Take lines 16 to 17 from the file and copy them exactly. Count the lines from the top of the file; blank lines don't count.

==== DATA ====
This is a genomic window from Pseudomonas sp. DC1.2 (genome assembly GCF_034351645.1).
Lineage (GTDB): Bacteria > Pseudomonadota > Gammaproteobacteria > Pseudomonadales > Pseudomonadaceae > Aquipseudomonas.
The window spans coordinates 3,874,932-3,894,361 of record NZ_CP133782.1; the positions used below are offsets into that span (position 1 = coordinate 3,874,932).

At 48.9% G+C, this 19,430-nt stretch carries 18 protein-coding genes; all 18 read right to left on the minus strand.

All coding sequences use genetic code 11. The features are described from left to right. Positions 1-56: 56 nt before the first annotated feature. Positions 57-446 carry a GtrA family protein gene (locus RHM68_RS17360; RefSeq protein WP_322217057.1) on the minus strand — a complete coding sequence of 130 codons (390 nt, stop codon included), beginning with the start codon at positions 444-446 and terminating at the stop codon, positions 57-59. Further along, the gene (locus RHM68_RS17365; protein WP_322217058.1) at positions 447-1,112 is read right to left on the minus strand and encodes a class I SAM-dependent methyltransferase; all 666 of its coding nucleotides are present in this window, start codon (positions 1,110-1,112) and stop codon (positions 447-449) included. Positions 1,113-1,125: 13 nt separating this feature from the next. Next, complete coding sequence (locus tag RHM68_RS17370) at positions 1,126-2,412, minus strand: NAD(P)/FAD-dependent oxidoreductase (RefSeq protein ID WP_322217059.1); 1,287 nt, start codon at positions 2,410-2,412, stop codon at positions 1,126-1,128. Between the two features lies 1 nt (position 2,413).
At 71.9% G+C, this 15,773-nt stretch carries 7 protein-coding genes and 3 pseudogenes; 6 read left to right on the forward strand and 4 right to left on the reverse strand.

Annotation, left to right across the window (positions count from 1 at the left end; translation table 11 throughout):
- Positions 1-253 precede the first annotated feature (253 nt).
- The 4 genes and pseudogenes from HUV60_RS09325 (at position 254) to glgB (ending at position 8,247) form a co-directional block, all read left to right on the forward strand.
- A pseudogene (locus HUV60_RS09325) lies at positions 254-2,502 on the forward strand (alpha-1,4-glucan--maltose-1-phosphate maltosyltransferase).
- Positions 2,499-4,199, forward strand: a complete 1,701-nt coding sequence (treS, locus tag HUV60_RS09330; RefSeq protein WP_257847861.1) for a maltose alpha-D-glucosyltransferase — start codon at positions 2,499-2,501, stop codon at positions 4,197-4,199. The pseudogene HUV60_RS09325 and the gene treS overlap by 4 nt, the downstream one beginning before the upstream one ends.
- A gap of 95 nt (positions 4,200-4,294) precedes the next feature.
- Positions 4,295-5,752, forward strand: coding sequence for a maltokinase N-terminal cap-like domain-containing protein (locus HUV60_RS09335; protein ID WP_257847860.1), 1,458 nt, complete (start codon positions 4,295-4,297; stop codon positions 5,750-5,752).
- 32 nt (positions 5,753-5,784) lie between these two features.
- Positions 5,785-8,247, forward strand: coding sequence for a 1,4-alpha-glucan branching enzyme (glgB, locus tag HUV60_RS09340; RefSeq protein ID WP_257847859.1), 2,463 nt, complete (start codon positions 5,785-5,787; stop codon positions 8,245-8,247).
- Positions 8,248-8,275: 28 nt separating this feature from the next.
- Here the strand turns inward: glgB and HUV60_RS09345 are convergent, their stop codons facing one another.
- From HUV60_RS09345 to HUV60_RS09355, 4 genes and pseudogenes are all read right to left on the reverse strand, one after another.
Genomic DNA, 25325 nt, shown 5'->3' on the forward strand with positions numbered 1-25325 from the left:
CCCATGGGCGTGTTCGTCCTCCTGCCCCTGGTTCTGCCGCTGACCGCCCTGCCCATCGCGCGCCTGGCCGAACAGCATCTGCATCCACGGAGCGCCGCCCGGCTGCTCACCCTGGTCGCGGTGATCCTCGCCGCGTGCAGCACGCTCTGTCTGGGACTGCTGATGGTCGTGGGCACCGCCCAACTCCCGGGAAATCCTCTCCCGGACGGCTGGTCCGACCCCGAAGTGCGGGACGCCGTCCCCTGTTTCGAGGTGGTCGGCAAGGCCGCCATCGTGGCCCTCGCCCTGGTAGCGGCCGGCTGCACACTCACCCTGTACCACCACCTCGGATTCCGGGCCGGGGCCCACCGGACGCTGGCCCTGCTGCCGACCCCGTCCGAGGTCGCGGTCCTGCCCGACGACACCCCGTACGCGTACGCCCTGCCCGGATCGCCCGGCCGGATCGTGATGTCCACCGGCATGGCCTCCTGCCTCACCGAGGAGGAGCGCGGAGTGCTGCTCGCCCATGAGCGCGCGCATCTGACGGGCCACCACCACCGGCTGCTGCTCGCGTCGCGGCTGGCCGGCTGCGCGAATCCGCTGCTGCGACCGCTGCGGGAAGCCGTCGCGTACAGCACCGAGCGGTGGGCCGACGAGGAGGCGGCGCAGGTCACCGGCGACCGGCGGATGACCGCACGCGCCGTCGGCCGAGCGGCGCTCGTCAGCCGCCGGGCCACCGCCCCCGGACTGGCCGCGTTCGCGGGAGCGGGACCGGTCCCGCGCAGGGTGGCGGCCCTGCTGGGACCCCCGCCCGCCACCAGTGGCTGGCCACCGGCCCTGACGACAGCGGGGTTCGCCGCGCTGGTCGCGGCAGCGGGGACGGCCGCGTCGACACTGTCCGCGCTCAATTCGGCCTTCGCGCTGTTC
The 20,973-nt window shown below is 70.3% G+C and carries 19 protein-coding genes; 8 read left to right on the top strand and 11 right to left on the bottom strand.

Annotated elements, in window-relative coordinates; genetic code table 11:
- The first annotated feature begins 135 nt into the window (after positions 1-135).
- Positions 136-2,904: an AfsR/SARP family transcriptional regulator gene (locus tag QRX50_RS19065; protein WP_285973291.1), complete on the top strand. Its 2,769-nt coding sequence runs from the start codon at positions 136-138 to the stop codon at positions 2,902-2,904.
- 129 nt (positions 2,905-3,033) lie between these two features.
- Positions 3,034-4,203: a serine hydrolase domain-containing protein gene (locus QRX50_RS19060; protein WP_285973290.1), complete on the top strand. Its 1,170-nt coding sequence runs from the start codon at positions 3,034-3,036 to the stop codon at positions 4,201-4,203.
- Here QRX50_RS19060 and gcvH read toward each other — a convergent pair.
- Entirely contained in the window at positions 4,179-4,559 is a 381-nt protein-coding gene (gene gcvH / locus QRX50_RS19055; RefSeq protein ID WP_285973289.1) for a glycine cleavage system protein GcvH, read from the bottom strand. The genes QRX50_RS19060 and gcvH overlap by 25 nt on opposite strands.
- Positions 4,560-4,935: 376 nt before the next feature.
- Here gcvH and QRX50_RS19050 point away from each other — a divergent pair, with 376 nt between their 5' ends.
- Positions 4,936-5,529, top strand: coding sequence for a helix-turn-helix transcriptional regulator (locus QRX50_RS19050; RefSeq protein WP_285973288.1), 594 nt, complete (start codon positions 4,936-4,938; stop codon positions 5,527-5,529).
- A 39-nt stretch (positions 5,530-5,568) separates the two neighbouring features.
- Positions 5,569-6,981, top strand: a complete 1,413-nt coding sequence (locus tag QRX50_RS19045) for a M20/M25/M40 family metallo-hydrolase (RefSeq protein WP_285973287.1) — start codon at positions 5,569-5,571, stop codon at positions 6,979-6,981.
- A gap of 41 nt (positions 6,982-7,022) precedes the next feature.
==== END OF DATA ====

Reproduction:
- Positions 8,248-8,275: 28 nt separating this feature from the next.
- Here the strand turns inward: glgB and HUV60_RS09345 are convergent, their stop codons facing one another.